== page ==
Thursday, February 28, 2013

Scholar Pastors and the decline of Conservative Presbyterianism

I want to interact for a moment with William Evans's article about the Decline of Conservative Presbyterianism.  I want to interact with it because I think it has missed the boat entirely by misplacing where the influence flows.

You should read the article, but in summary he has 5 reasons for the supposed decline: declining prominence of conservative scholarship, intramural squabbles, unfinished theological business, tenuous situation of Presbyterian seminaries, splintering of the Presbyterian and Reformed presence into denominational locations.  

Do you notice anything about these complaints?  Let me help.  They all revolve around the academic world.  If one can draw conclusions from his list of problems the solution to greater Presbyterian and Reformed influence is fewer seminaries with greater cooperation among denominations in order to produce great scholars who focus on finishing the Reformation rather than petty debates.  Is this really the way churches grow?  I hate to break it to Dr. Evans, but the days of the Princeton Review are gone, and the days of people reading that review are not coming back.  The culture is not drifting away from Christianity because we do not have a strong intellectual arguments.  Churches are not going away from the Reformed Faith because we lack a new Calvin.  

Let me quote a sentence from his article.  "Concurrent with this we see the rise of the "scholar-pastor" model in Presbyterian circles".  While I was at Greenville Presbyterian Theological Seminary they often talked of the importance of the "scholar-pastor", so I agree with him that this model is on the rise and in the ascendency in Reformed and Presbyterian circles.  However, unlike Dr. Evans, I see it as the problem.  

The scholar-pastor breeds the intramural squabbles (though I disagree that some of the things he has listed are intramural, some are quite fundamental).  It also leads to the breeding of Presbyterian Seminaries.  If I am a scholar, then I am able to teach at the seminary level.  And if no seminary currently supports my view, I can start my own.  It is really quite logical.  And thanks to rose colored glasses we use to look at Princeton Seminary, we all think a good seminary can do great things.  

Don't get me wrong, I am not against a strong academic rigor to our theology.  But, I think it is time we split the "scholar-pastor" back into "scholar" and "pastor".  Or at least get the order right and be "pastor" first because ultimately that is where the influence is best applied.  It is the pastor not the academic who is on the ground fighting the fight.  it is the church planter who is out in the field gathering the harvest.  It is the church to which Christ has entrusted the Word of God, not the seminary.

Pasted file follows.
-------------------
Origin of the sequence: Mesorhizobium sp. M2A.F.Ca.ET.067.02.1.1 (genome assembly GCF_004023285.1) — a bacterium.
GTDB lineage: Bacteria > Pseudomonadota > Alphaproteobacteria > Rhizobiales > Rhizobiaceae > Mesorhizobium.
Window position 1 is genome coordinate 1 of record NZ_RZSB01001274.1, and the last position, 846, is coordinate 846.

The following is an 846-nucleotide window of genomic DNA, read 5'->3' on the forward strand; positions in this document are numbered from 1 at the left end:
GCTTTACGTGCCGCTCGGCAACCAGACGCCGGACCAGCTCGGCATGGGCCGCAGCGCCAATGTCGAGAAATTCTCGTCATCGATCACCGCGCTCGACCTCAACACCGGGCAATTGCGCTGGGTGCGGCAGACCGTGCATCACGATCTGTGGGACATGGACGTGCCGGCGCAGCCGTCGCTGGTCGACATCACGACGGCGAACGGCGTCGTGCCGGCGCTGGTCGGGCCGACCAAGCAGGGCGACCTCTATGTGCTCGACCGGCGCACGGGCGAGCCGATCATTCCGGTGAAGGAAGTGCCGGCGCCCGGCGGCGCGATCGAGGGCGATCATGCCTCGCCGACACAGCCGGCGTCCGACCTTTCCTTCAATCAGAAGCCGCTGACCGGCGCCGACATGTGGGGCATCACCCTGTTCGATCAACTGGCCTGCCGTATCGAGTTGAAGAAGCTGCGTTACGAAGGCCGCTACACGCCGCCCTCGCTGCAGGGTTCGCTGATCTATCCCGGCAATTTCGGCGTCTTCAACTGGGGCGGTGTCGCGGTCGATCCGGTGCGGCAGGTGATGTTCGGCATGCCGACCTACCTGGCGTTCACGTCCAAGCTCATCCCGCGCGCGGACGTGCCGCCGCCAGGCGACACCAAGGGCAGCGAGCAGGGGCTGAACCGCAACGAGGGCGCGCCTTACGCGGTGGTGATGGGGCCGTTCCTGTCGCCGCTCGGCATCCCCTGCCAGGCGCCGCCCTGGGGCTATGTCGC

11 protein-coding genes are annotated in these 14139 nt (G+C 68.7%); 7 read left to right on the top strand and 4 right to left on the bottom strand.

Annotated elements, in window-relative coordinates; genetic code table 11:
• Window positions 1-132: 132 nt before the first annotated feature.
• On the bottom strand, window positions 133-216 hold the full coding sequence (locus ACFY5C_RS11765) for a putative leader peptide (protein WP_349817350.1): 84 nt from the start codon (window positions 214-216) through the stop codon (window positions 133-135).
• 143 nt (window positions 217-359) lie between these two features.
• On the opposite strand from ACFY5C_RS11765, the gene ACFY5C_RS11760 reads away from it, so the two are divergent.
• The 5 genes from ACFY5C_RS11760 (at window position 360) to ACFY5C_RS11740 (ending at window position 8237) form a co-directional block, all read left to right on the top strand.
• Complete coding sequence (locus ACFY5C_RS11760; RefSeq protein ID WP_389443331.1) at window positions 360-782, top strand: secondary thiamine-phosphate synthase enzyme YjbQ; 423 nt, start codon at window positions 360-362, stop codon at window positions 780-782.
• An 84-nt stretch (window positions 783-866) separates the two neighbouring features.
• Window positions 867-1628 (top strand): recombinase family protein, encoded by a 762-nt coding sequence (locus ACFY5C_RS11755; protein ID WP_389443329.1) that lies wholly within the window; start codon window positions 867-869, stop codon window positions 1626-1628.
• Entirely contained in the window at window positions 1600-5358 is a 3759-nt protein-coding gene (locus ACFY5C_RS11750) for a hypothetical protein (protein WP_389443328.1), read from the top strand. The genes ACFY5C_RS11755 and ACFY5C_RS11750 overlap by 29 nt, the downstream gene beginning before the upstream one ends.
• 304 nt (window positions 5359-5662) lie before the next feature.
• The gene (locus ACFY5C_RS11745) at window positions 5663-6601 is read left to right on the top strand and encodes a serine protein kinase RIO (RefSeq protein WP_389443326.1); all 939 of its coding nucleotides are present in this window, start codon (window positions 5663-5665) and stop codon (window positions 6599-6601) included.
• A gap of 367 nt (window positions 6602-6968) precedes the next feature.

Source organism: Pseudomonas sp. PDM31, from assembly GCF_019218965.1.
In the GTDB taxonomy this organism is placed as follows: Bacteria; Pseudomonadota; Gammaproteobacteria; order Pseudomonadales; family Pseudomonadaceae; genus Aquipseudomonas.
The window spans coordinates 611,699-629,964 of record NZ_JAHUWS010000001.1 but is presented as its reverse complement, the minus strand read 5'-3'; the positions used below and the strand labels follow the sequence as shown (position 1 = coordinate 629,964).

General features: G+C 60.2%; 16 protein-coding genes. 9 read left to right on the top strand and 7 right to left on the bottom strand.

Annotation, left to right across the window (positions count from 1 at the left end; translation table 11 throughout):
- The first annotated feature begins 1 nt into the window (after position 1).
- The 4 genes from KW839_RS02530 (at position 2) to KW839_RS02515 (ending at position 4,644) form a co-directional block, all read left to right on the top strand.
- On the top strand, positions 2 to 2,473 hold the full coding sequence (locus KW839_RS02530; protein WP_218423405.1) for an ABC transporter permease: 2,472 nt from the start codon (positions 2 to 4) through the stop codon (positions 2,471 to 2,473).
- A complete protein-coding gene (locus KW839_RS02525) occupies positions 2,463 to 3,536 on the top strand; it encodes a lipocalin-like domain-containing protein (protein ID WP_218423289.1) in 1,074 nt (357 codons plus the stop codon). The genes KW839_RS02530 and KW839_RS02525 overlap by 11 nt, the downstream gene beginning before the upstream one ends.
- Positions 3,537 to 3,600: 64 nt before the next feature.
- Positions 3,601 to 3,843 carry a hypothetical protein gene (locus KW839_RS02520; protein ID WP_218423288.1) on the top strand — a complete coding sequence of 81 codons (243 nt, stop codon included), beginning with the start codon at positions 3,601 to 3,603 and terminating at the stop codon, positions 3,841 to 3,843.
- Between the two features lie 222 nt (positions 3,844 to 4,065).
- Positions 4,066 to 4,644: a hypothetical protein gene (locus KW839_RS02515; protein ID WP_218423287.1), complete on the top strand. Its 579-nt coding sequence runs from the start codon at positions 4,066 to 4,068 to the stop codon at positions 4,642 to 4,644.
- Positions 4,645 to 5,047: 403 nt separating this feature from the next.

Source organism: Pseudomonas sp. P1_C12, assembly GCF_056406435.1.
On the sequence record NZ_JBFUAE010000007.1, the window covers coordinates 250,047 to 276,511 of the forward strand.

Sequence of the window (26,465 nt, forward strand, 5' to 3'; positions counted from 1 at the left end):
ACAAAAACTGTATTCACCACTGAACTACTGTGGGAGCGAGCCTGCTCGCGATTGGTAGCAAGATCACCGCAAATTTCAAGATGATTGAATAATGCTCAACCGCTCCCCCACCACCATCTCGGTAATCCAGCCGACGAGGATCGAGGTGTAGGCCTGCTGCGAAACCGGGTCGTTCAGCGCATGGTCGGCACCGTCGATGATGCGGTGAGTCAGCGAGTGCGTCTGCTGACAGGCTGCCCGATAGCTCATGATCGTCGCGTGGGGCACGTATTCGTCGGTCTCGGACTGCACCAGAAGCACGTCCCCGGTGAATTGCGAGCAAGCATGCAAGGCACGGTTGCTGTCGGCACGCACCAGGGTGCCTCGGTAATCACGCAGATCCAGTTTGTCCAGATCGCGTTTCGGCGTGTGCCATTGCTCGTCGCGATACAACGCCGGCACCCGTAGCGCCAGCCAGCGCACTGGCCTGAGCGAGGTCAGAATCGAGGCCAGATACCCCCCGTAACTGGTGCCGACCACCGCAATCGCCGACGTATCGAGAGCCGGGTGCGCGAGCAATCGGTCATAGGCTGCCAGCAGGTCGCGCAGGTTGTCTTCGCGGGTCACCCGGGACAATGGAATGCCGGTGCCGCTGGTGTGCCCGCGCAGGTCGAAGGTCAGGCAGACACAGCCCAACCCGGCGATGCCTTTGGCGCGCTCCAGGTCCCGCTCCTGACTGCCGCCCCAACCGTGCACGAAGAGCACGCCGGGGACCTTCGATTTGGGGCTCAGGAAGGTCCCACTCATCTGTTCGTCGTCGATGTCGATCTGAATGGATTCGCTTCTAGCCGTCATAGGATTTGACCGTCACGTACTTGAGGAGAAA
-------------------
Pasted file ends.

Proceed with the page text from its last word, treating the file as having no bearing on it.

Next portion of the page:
Too often we forget this important fact.  We forget it everywhere.  Take for example our great love for Calvin.  And love him we should.  But do we realize that Calvin never took a city from Romanism to Reformed.  Geneva had already declared for the Reformation long before Calvin came to town.  Does anyone even know who the pastor was who helped led Schaffhausen into the Reformation?  The Reformation happened not led by a seminary or a scholar from afar, but rather pastors on the ground, often working together, to transform the world for Christ by the gospel.  And that is the hope for the future too.

If it were up to me, I would encourage less small seminaries, and instead use Log College models or better yet Swamp College models, and return to the mentorship model of educating men for the ministry.  Sure there would always be a few of those grand professional educational institutions, and they play a role, but not THE role.  No, that is done on Sunday mornings from the pulpit and by the members of the body Christ "equipped for the work of the ministry" not by reading scholarly works but by the "pastors and teachers" (Eph 4:11-16).  


Matt Powell said...

Excellent- thanks!

James Frank Solís said...

I think Dr Evans's arguments are a bit off-base. In my own interactions with "reformed" Baptists incline me to think that it's the paedobaptism. Better informed is R. Scott Clark. Anthony Bradley posted an emailed response to Bradley's original blog post (to which Evans linked). Since you can read it yourself, I'll let you, and spare you an extensive comment.